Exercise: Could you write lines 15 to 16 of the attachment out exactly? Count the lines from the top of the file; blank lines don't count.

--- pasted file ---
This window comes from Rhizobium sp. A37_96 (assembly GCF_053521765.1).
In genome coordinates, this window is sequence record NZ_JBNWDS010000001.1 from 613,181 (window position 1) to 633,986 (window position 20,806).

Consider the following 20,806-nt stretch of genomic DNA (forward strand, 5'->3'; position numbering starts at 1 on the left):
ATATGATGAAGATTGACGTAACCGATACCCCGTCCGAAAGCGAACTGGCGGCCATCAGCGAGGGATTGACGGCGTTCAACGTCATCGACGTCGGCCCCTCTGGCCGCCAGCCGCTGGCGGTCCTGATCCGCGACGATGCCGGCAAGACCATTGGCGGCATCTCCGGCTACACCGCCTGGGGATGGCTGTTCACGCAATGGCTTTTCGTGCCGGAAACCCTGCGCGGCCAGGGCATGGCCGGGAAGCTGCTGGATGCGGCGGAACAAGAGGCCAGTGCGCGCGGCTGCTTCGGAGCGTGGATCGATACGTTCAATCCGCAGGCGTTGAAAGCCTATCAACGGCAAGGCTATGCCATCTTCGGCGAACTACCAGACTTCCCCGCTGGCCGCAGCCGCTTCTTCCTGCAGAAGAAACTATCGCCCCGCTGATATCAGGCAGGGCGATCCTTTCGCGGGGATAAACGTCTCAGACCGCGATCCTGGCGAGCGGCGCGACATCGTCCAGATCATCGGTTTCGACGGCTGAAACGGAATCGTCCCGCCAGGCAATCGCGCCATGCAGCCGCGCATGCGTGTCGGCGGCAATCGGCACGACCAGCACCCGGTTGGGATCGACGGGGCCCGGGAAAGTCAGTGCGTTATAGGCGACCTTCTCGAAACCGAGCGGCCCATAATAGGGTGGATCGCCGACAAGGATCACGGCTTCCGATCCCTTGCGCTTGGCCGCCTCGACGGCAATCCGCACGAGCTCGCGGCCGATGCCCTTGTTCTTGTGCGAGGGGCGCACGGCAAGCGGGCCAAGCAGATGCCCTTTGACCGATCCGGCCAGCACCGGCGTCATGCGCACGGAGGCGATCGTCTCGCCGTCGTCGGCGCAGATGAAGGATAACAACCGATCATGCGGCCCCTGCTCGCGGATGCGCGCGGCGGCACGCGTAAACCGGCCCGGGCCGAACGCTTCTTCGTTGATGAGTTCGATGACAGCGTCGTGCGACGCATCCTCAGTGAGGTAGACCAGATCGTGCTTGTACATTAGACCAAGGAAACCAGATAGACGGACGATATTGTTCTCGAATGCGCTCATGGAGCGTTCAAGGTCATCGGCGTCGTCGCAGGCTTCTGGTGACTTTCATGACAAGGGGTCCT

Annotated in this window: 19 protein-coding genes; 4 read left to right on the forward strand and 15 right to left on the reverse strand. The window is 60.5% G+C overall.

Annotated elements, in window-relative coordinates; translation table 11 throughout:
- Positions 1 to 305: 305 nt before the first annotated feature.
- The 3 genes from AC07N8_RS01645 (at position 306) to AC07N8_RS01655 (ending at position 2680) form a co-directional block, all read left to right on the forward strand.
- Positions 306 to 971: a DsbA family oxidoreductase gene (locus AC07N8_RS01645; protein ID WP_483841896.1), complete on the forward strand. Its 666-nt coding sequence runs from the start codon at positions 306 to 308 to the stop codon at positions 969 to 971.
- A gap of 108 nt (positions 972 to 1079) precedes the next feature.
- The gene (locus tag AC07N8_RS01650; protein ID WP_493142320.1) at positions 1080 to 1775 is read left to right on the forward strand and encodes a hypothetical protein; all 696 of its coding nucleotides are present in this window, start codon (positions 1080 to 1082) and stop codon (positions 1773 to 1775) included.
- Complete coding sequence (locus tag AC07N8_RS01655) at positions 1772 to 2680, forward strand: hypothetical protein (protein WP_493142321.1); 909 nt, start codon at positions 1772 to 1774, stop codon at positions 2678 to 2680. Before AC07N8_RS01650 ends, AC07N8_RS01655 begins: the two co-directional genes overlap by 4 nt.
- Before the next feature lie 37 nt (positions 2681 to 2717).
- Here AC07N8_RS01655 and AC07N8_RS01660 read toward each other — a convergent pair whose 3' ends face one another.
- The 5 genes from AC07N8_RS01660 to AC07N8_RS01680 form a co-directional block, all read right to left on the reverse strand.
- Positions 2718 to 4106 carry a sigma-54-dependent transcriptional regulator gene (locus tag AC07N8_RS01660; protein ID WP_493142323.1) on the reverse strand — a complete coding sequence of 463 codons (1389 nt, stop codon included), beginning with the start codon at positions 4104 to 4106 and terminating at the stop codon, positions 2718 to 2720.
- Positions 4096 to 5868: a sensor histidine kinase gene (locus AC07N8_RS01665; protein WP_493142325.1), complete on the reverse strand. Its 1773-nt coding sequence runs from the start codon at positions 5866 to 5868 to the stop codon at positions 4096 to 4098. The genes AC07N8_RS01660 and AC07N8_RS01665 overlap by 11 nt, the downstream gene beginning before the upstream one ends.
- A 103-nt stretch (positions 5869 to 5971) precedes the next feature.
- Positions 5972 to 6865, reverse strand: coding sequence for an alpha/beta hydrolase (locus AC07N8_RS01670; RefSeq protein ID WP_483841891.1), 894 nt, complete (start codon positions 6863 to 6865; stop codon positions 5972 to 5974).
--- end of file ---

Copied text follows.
- The 5 genes from AC07N8_RS01660 to AC07N8_RS01680 form a co-directional block, all read right to left on the reverse strand.
- Positions 2718 to 4106 carry a sigma-54-dependent transcriptional regulator gene (locus tag AC07N8_RS01660; protein ID WP_493142323.1) on the reverse strand — a complete coding sequence of 463 codons (1389 nt, stop codon included), beginning with the start codon at positions 4104 to 4106 and terminating at the stop codon, positions 2718 to 2720.